McPherson area students this summer will again work toward ending religious strife in Northern Ireland as the Ulster Project begins today.


McPherson area students this summer will again work toward ending religious strife in Northern Ireland as the Ulster Project begins today.

The Ulster Project attempts to break down division and misunderstanding between catholics and protestants. Eight teens from Northern Ireland are paired with eight McPherson area students. Four of the Irish teens are catholic and four are protestant. Each teen will be paired with a host family of the same faith alignment.

Throughout the month of July, the teens will perform and attend many activities and events together. Time is also set aside for the teens to examine and discuss religious conflict in Northern Ireland.

Jenny Steiner, a McPherson High School junior, is participating in the project as her family is hosting Sarah McNally, an Irish catholic from Portadown.

“I’m really excited. I think it’s going to be such a learning experience,” Steiner said. “We all think (the conflict) is silly, which is why we’re trying to fix it.”

Steiner, who said she became interested in the project after an individual spoke about the project at her church, said participating would mean sacrificing some of her summer, but that it would be well worth it.

JJ Krehbiel, a 2009 McPherson High School graduate, was partnered with an Irish teen in the project last year and said those involved this year would not regret it.

“They’re going to have a lot of fun. It’s probably going to be one of the best, if not the best, summer they’ve ever had,” Krehbiel said.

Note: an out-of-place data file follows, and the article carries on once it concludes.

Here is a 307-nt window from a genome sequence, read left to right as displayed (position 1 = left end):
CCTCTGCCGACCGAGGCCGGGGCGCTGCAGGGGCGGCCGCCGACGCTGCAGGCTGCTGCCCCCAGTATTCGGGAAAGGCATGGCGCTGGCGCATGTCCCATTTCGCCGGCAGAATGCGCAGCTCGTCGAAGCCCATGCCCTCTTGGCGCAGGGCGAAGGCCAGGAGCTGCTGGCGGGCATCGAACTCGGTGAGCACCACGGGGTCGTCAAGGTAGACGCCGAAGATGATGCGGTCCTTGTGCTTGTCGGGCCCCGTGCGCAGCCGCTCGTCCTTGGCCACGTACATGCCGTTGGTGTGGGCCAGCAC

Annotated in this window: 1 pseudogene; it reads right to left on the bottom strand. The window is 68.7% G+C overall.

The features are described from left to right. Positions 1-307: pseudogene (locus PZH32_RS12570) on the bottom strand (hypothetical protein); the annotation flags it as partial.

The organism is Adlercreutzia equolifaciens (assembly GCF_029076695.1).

Krehbiel said the most important thing he got out of the project was friendship. In fact, two Irish teens who participated in the project last year are currently visiting Krehbiel.

Steven Sterain, a Presbyterian and one of the individuals staying with Krehbiel, said that after being a part of the project last summer, he continued to meet up with Catholic friends he had met from the project.

According to Sterain, ending the strife would be difficult.

“It sort of seems impossible. It was only when we went back that we realized how bad it is,” Sterain said.

Sterain said that while his parents approved of his participation in the Ulster Project, he didn’t reveal to some of his aunts and uncles that we was traveling with catholics.

Conner Williamson, a Catholic Irish teen also staying with Krehbiel, contrasted the United States and Northern Ireland by pointing out that in America is there is only one national anthem, one flag and one country.

“You can go wherever you want and you don’t have to be afraid,” Williamson said.

The Irish teens will arrive in McPherson this evening and the Ulster Project’s first major public event will be this Saturday, as the project holds a car wash fundraiser from 10 a.m. to 1 p.m. at Rinse and Roll.